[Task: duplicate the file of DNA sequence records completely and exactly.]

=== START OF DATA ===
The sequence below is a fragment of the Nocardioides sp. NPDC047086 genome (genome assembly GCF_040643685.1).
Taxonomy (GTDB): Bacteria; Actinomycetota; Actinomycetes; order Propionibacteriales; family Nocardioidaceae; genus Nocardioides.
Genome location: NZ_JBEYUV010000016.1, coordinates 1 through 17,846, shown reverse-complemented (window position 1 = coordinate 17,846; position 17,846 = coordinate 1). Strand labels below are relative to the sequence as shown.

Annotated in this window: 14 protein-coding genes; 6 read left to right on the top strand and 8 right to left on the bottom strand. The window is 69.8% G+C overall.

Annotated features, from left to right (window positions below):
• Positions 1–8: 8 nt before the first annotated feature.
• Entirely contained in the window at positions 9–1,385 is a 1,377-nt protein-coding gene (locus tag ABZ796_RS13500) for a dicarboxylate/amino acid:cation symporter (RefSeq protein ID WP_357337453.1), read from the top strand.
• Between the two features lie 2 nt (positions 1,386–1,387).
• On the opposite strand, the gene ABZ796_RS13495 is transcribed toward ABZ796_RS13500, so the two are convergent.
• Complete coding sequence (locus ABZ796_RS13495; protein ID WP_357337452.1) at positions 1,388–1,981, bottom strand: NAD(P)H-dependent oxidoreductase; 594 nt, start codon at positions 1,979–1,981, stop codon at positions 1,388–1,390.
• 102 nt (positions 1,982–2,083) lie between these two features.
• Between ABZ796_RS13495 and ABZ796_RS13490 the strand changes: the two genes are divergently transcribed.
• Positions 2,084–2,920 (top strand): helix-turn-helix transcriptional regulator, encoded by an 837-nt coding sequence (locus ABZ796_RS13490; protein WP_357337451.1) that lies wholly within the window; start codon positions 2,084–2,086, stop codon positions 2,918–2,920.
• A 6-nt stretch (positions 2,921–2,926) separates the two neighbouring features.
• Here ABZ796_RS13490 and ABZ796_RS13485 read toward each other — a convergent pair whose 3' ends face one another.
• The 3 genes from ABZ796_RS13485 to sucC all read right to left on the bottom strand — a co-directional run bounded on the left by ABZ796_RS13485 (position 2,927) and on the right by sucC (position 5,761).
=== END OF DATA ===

The sequence below is a fragment of the Nocardioides sp. NPDC047086 genome (genome assembly GCF_040643685.1).
Taxonomy (GTDB): Bacteria; Actinomycetota; Actinomycetes; order Propionibacteriales; family Nocardioidaceae; genus Nocardioides.
Genome location: NZ_JBEYUV010000016.1, coordinates 1 through 17,846, shown reverse-complemented (window position 1 = coordinate 17,846; position 17,846 = coordinate 1). Strand labels below are relative to the sequence as shown.

Annotated in this window: 14 protein-coding genes; 6 read left to right on the top strand and 8 right to left on the bottom strand. The window is 69.8% G+C overall.

Annotated features, from left to right (window positions below):
• Positions 1–8: 8 nt before the first annotated feature.
• Entirely contained in the window at positions 9–1,385 is a 1,377-nt protein-coding gene (locus tag ABZ796_RS13500) for a dicarboxylate/amino acid:cation symporter (RefSeq protein ID WP_357337453.1), read from the top strand.
• Between the two features lie 2 nt (positions 1,386–1,387).
• On the opposite strand, the gene ABZ796_RS13495 is transcribed toward ABZ796_RS13500, so the two are convergent.
• Complete coding sequence (locus ABZ796_RS13495; protein ID WP_357337452.1) at positions 1,388–1,981, bottom strand: NAD(P)H-dependent oxidoreductase; 594 nt, start codon at positions 1,979–1,981, stop codon at positions 1,388–1,390.
• 102 nt (positions 1,982–2,083) lie between these two features.
• Between ABZ796_RS13495 and ABZ796_RS13490 the strand changes: the two genes are divergently transcribed.
• Positions 2,084–2,920 (top strand): helix-turn-helix transcriptional regulator, encoded by an 837-nt coding sequence (locus ABZ796_RS13490; protein WP_357337451.1) that lies wholly within the window; start codon positions 2,084–2,086, stop codon positions 2,918–2,920.
• A 6-nt stretch (positions 2,921–2,926) separates the two neighbouring features.
• Here ABZ796_RS13490 and ABZ796_RS13485 read toward each other — a convergent pair whose 3' ends face one another.
• The 3 genes from ABZ796_RS13485 to sucC all read right to left on the bottom strand — a co-directional run bounded on the left by ABZ796_RS13485 (position 2,927) and on the right by sucC (position 5,761).